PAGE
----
2 Samuel 7:8
Now therefore so shall you say to my servant David, Thus said the LORD of hosts, I took you from the sheepcote…
For purposes of sober illustration or intense appeal to the unselfish and heroic, nothing can surpass the life of David Livingstone, whom Florence Nightingale called "the greatest man of his generation." The vision of the boy placing his book on the spinning-jenny and studying amid the roar of the machinery at Blantyre, or sitting contentedly down before his father's door to spend the night, upon arriving after the hour for locking it; the old coat, eleven years behind the fashion, which he wore when he emerged at Cape Town after Kolobeng had been pillaged; the sadness of the scene when he buried his little daughter in "the first grave in all this country," he wrote to his parents, "marked as the resting-place of one of whom it is believed and confessed that she stall live again"; his jocular letters to his daughter Agnes about his distorted teeth, "so that my smile is like that of a hippopotamus"; the meeting with Stanley when he was a "mere ruckle of bones"; the indomitable grit of the man whose last words in Scotland were, "Fear God, and work hard" — this life is full of such things as these, capable of use, inviting it. And when, before or since, has this world been swayed by eloquence comparable with that of his death? No pulpit has ever spoken with such power. The worn frame kneeling by the bedside at Ilala, pulseless and grill, while the rain dripped from the eaves of the hut, dead in the attitude of prayer, solitary and alone, sent a thrill through the souls of men which, thank God, is vibrating still, and is working out the redemption wrought once for Africa by the world's Redeemer.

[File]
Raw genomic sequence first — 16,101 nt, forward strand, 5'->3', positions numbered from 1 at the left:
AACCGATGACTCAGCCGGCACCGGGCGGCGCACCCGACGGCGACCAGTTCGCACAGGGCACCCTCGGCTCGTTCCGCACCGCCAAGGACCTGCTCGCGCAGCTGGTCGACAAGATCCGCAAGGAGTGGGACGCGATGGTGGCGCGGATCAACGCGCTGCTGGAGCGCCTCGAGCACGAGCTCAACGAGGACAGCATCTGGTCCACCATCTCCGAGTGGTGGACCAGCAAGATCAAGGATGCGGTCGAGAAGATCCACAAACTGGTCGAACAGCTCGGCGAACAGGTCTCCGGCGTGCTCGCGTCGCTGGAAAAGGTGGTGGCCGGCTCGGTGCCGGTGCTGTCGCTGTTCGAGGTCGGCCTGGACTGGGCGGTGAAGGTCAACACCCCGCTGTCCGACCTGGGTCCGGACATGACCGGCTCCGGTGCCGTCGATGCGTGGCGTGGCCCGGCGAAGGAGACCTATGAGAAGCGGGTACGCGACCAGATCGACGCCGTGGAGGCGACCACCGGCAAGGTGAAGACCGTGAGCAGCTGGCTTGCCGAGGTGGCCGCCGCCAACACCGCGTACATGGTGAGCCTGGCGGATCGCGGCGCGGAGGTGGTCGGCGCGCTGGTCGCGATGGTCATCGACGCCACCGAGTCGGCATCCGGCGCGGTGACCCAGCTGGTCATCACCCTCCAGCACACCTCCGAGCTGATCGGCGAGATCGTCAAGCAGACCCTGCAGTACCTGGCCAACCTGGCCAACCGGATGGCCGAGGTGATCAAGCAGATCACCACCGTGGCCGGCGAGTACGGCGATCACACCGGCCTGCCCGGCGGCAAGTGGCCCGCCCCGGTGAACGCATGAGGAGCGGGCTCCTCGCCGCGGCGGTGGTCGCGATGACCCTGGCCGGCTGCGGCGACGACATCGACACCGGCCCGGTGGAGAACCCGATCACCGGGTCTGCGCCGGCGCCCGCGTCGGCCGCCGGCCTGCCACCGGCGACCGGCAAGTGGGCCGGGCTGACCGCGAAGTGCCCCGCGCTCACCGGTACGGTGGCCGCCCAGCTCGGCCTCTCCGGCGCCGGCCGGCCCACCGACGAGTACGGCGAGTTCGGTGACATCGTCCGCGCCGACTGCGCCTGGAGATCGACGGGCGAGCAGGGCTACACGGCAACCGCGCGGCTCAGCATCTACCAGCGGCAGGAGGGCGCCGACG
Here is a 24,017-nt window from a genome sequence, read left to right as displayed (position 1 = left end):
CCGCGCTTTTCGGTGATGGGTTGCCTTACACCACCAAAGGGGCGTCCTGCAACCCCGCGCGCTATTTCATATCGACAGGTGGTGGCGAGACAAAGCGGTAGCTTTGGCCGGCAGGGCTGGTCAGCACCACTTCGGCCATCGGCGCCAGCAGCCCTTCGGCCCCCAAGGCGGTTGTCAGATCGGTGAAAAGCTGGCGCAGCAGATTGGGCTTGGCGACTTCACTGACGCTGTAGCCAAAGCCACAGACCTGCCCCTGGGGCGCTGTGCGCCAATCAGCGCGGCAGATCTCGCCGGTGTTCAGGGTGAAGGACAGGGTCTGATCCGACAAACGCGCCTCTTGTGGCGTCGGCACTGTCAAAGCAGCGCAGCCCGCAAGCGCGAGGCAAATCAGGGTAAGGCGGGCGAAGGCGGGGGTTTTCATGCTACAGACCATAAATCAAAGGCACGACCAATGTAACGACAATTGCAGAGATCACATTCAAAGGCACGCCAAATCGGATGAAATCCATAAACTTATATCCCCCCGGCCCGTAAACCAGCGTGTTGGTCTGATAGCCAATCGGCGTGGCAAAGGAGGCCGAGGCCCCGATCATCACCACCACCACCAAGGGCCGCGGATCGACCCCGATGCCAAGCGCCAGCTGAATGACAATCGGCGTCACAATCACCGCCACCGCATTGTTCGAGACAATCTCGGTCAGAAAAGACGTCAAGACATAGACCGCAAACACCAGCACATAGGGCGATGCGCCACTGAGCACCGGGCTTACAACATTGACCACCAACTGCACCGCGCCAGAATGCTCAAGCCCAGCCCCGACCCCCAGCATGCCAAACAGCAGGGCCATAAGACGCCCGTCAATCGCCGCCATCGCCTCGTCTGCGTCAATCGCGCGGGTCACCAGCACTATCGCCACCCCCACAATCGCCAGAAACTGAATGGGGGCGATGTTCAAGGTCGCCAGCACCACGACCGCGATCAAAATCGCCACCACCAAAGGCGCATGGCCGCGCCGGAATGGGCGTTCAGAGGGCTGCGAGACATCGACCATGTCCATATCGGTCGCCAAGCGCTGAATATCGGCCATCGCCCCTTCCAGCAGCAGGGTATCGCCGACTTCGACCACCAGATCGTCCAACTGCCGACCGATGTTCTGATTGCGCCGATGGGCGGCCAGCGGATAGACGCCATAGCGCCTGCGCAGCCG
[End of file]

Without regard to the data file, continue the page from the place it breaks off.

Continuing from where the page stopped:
(W. G. Blaikie.)
Parallel VersesKJV: Now therefore so shalt thou say unto my servant David, Thus saith the LORD of hosts, I took thee from the sheepcote, from following the sheep, to be ruler over my people, over Israel: